Devotion on Notable Firsts of the Bible (First Murderer), 25 April 2015 Anno Domini
“And GOD saw that the wickedness of man was great in the earth, and that every imagination of the thoughts of his heart was only evil continually.” (Gen 6:5)
That same heart and imagination of the first men to inhabit earth has not changed from that early day to this. The will of man is not free if it is not conformed to that perfect Will that was in Christ Jesus. What man considers his free will (i.e. to make his own decisions and to do as he pleases) is not a free will at all, but a will that is in subjugation and bondage to that same Old Serpent that deceived Eve in the Garden at Eden. If you do not believe the unrestrained will of man is evil, please observe the atrocities occurring in our own day by those who call themselves ISIS and who murder, maim, and rape in the so-called name of their god, Allah. It is true that Allah is their god, but he is not the God of Mercy and Grace who is the Father of our Lord and Savior Jesus Christ. If Satan desired to choose a god to mask his evil ways, I have no doubt that Allah would suffice nicely.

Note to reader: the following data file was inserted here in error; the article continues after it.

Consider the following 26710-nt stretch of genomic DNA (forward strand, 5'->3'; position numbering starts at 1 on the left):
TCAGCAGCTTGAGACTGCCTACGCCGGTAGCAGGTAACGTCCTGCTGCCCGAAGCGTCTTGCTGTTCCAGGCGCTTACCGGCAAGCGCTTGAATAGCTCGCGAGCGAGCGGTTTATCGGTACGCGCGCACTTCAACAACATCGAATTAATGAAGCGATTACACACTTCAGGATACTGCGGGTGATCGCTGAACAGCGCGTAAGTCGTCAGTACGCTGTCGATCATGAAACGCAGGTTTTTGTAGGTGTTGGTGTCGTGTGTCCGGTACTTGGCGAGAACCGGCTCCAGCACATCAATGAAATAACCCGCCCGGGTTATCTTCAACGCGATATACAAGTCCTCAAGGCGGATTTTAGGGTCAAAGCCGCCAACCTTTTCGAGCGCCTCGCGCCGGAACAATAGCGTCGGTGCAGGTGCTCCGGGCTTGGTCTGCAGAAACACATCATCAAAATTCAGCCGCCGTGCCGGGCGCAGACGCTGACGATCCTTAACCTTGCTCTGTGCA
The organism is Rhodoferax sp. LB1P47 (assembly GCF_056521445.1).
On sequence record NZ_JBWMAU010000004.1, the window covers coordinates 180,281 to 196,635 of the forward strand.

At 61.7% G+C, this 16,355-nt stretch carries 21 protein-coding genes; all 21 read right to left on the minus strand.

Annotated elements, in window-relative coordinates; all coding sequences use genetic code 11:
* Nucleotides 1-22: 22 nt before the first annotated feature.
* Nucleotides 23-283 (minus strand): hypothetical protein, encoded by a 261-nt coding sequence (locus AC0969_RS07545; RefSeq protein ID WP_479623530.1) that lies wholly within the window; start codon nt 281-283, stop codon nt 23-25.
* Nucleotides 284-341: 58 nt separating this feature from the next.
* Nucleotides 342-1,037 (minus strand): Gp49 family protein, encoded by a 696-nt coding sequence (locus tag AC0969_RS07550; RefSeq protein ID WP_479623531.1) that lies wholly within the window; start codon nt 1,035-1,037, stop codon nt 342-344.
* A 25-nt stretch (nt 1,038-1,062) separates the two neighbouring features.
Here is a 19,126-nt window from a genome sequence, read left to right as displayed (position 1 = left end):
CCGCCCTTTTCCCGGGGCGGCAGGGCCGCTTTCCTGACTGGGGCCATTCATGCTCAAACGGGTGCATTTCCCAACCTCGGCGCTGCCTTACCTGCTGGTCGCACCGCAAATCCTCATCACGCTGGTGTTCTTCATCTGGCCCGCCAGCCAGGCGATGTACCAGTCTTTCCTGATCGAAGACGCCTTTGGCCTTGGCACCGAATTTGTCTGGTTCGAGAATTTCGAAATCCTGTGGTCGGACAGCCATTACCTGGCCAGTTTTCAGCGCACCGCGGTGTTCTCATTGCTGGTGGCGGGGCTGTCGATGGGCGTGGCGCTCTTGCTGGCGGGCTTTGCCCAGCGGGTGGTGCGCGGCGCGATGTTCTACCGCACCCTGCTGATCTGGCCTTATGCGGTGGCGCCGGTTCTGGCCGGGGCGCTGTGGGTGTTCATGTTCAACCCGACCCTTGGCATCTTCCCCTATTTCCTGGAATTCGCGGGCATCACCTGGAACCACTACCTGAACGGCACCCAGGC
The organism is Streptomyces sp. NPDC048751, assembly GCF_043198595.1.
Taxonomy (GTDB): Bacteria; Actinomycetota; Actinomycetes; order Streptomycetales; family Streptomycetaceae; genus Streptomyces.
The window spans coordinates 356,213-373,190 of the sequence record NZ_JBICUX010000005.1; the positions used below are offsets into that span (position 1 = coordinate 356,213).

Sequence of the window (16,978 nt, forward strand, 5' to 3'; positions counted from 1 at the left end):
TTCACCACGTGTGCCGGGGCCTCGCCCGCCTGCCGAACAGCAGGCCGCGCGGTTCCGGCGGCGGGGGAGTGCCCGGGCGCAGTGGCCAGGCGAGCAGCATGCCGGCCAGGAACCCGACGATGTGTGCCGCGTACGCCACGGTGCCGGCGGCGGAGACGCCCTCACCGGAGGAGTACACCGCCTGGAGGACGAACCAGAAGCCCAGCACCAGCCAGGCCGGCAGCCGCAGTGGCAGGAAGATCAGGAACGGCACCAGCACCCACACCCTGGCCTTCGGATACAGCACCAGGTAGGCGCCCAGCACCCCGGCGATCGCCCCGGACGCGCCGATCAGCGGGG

The First which we will address today in our devotion is three-fold: 1) the first son born to mankind; 2) the first prophet on earth; and 3) the first murder.